It was a long night of waiting,
Winter winds howling through the woods,
Snow drifting up the door,
And to just below the window’s ledge.
They could not get outside,
Except through that window,
And when he had tried, he had fallen,
Sinking deep into the snow.
It was only a short walk downriver
To his mother and father’s house,
But with the storm and snow,
They were alone in their little house.
This was not how men behaved,
He needed his mother,
His wife needed her, or her aunt,
He needed to stay away.
But he could not leave her.
“Oh my God, what’s happened to you?”
His wife screamed, seeing him covered in snow,
“I fell out the window.”
“You’re soaked!” Well, so was she.
“Snow’s too deep to walk in,”
Tears welled up in his eyes,
“I can’t get help for you.”
“Then we’ll just have to wait.”
His wife was strangely calm,
It masked her terror well,
“Get yourself out of those clothes!
Warm yourself by the fire!”
“What good will that do you?”
“I won’t be having you freeze.”
Meanwhile, she paced the floor,
Grabbing the bedpost when she needed.
He must have dozed off by the fireplace,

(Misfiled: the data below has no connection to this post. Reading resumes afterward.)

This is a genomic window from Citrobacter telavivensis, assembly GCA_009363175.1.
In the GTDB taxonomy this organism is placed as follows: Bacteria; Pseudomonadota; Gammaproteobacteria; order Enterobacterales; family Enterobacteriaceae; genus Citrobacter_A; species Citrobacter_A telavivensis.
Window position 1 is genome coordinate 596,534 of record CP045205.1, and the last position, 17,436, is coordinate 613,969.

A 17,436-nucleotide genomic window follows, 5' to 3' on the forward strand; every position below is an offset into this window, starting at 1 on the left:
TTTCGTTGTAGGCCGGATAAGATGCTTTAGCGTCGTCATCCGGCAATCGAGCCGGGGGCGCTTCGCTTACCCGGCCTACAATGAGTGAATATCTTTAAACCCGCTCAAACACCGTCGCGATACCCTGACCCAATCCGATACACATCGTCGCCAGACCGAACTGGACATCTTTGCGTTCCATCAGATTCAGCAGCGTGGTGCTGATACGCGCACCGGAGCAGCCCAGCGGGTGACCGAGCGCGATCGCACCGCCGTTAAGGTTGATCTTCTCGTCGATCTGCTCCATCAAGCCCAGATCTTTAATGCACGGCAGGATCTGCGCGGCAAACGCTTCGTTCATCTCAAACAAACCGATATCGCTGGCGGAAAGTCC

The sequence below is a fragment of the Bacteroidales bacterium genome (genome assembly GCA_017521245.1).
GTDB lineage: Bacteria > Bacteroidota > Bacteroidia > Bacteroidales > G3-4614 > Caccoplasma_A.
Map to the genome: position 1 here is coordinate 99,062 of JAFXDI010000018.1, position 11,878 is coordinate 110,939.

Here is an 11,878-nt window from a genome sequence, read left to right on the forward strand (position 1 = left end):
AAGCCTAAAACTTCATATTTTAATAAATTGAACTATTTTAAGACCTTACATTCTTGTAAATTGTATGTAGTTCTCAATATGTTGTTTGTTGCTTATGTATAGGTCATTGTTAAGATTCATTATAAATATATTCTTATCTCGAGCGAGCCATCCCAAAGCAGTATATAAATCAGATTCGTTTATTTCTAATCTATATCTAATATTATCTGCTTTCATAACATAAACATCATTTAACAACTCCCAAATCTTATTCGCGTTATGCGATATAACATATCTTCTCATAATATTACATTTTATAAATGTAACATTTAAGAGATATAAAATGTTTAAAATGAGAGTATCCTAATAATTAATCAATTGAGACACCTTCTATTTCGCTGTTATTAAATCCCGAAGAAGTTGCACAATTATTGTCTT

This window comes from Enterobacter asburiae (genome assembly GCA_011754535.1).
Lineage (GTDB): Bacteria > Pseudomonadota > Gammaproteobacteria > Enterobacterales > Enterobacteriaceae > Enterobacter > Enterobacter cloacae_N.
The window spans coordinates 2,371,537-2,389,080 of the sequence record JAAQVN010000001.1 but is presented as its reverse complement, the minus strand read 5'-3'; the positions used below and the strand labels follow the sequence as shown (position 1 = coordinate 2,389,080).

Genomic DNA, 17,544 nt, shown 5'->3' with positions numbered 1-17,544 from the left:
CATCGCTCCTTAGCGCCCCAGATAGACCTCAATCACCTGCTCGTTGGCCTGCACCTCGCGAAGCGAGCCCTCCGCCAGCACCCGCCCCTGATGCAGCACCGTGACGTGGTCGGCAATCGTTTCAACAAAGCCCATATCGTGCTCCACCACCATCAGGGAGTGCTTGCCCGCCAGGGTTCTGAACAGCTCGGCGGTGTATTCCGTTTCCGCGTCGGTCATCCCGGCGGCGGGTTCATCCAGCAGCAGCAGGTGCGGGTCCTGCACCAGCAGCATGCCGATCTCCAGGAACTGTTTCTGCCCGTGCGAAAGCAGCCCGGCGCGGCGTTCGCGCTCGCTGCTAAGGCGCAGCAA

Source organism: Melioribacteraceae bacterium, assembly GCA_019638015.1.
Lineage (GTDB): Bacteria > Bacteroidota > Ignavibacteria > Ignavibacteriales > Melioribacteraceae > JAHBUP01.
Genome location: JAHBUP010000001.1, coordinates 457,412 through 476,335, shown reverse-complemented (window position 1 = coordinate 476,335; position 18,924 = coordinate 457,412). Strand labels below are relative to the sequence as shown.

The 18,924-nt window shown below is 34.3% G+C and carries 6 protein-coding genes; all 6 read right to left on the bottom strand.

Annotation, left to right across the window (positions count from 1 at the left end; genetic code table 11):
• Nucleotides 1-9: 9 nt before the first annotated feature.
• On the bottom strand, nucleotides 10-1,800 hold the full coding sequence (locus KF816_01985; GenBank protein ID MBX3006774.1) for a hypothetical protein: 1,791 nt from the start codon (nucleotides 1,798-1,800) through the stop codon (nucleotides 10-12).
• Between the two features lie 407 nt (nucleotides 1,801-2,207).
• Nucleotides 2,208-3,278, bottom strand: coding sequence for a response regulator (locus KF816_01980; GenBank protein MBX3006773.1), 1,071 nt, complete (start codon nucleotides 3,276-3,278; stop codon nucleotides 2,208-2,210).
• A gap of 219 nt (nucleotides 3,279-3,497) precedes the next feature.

For he woke up to cold and darkness,
Only burning embers remaining,
He searched for her.
“Where are you?”
She gave him a muffled answer,
And he hurried to her side,
She weakly fell into his arms,
“You’re going to have to help me.”
He was glad it was too dark,
Alarm and dread covered his face,
His wife wasn’t a cow or a horse,
And it was his child she was bearing.
He was sure that he had said nothing,
But she added “Pretend I’m a mare,
If that helps – does it?”
“Not really, but I’ll do my best.”
“Headfirst, not hooves.”
“By God, I hope our child has no hooves!”
“Feet!” She cried in pain.
“Head, not feet.”
“You are thinking of horses too?”
“Well, I have to think of something.”
The storm still went on, the snow higher,
Sparkling in the window in the moonlight.
Their son was born fighting,
Screaming at the cold air,
But safe in his father’s arms,
And then carefully given to his mother.
It took three days to dig out of the snow.
“Someday, little one, you will help your father,”
His mother kissed his tiny head,
“This will be your home,
And you will be a good strong man like him.”